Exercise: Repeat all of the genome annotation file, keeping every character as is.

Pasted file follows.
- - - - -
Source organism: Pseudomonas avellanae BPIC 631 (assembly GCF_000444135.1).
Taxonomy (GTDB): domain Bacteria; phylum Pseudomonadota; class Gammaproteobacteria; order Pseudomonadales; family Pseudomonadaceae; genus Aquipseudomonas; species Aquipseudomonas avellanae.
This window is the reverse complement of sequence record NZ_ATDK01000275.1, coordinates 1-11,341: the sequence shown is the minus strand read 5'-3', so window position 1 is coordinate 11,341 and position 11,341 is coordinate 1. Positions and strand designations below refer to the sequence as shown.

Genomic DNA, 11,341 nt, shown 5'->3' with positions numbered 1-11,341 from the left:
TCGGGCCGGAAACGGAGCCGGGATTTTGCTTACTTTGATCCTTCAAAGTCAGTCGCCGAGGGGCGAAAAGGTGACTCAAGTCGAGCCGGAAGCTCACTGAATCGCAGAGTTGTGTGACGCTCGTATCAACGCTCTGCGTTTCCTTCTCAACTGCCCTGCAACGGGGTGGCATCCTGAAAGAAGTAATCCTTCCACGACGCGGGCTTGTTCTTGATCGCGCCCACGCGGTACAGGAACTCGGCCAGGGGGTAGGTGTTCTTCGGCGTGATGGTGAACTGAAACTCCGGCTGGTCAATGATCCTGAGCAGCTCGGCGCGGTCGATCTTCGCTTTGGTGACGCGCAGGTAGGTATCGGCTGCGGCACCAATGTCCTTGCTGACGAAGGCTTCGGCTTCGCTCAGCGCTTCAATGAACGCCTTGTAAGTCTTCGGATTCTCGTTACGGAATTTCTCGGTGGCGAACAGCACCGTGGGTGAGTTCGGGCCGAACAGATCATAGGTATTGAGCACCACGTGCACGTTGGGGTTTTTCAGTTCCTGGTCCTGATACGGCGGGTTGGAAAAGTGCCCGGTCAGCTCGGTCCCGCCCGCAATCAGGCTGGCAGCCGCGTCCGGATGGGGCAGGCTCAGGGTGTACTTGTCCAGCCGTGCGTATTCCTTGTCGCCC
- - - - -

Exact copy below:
Source organism: Pseudomonas avellanae BPIC 631 (assembly GCF_000444135.1).
Taxonomy (GTDB): domain Bacteria; phylum Pseudomonadota; class Gammaproteobacteria; order Pseudomonadales; family Pseudomonadaceae; genus Aquipseudomonas; species Aquipseudomonas avellanae.
This window is the reverse complement of sequence record NZ_ATDK01000275.1, coordinates 1-11,341: the sequence shown is the minus strand read 5'-3', so window position 1 is coordinate 11,341 and position 11,341 is coordinate 1. Positions and strand designations below refer to the sequence as shown.

Genomic DNA, 11,341 nt, shown 5'->3' with positions numbered 1-11,341 from the left:
TCGGGCCGGAAACGGAGCCGGGATTTTGCTTACTTTGATCCTTCAAAGTCAGTCGCCGAGGGGCGAAAAGGTGACTCAAGTCGAGCCGGAAGCTCACTGAATCGCAGAGTTGTGTGACGCTCGTATCAACGCTCTGCGTTTCCTTCTCAACTGCCCTGCAACGGGGTGGCATCCTGAAAGAAGTAATCCTTCCACGACGCGGGCTTGTTCTTGATCGCGCCCACGCGGTACAGGAACTCGGCCAGGGGGTAGGTGTTCTTCGGCGTGATGGTGAACTGAAACTCCGGCTGGTCAATGATCCTGAGCAGCTCGGCGCGGTCGATCTTCGCTTTGGTGACGCGCAGGTAGGTATCGGCTGCGGCACCAATGTCCTTGCTGACGAAGGCTTCGGCTTCGCTCAGCGCTTCAATGAACGCCTTGTAAGTCTTCGGATTCTCGTTACGGAATTTCTCGGTGGCGAACAGCACCGTGGGTGAGTTCGGGCCGAACAGATCATAGGTATTGAGCACCACGTGCACGTTGGGGTTTTTCAGTTCCTGGTCCTGATACGGCGGGTTGGAAAAGTGCCCGGTCAGCTCGGTCCCGCCCGCAATCAGGCTGGCAGCCGCGTCCGGATGGGGCAGGCTCAGGGTGTACTTGTCCAGCCGTGCGTATTCCTTGTCGCCC